Whilst cities generally present a predominant pattern, there may be also coexistent patterns, particularly in large metropolitan areas that result from the aggregation of pre-existing settlements once autonomous and of newly added development zones.

Different city patterns require city and disaster managers to adopt different strategies in deciding the location of critical infrastructures, in defining self reliant zones and in preparing themselves, other agencies and citizens for contingencies.

The street pattern in Lorca, Spain

Lorca contains both organic and linear patterns in its street morphology. The city was organized on a human scale, and is highly walkable. It provides a low speed of travel within the narrow streets and a high speed of travel in the recently built linear pattern.

The street pattern in Istanbul, Turkey

The pattern is taken from a residential section of Istanbul. The area includes a mono-functional housing development that does not provide functional feasibility. However, the distribution of the streets provides accessibility.

The street pattern in Volos, Greece

Volos has a grid street pattern that provides a rapid connection between distant parts of the city. It is highly accessible. Urban blocks are mixed-use, combining residential, touristic and commercial activities.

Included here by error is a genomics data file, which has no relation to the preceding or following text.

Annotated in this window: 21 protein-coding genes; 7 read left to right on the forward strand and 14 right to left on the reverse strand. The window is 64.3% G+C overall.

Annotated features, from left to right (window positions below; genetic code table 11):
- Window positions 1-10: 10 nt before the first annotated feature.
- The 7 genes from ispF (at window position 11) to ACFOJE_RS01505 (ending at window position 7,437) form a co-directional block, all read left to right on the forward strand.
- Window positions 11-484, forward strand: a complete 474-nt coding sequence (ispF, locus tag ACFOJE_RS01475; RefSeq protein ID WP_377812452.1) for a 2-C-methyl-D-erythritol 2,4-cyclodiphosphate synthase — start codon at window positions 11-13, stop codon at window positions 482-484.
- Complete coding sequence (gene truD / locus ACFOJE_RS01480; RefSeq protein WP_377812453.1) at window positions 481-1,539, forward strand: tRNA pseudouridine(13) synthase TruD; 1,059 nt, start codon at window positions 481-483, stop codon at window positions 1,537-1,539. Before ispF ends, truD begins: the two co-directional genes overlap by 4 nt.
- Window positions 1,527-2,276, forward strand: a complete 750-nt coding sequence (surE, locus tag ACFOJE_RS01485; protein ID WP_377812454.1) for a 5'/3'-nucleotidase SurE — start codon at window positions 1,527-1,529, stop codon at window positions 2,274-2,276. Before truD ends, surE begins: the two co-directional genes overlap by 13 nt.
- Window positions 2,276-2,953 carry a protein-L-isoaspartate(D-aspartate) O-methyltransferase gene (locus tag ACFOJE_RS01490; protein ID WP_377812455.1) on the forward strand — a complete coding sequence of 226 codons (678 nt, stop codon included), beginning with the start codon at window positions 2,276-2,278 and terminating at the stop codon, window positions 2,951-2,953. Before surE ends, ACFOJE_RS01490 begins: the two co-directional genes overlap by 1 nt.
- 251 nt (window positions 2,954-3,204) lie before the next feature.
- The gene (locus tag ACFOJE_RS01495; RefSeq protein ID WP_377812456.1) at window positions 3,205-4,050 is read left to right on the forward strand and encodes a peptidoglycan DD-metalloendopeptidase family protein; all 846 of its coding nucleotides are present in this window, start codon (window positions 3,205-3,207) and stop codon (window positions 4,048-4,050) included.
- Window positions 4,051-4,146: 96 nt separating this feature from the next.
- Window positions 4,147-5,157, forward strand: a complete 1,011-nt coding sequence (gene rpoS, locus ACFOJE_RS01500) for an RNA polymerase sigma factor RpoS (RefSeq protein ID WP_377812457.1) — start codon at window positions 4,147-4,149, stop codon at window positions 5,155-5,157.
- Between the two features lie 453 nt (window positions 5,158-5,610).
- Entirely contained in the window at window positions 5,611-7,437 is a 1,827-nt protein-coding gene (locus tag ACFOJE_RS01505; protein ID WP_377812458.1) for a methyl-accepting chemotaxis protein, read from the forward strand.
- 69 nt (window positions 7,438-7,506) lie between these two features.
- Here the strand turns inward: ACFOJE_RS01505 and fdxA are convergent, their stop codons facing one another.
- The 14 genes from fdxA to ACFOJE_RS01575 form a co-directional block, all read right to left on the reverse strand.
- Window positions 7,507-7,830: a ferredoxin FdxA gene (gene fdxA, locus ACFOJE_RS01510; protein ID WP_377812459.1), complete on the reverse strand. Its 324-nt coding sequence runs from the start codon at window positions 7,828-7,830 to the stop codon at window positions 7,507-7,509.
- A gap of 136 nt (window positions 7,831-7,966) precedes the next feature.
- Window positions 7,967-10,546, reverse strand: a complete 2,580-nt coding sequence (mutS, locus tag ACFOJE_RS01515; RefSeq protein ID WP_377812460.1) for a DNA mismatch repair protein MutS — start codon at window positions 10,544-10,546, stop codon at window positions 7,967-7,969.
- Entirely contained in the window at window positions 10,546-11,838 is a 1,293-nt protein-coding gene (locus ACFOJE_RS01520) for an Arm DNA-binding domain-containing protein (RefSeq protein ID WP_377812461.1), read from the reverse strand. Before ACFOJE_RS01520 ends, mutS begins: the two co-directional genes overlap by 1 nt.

However consideration cannot be limited to the plan layout: buildings, transportation networks, services, work activities occur in three-dimensional space. The relation between the latter needs to be considered also vertically. In the 18th century for example, scholars and architects were already aware of the fact that the reciprocal ratio between the height of buildings and width of streets has important implications in case of earthquakes, determining the possibility or not of buildings standing at the opposite sides of a street battering against each other; they were also concerned about the amount of debris that could layer on the road, provoking its closure and the difficulty to open it rapidly for search and rescue. We may certainly say that such relationships are relevant also for other risks, such as floods, in determining for example the time needed to dry up first floors after inundation.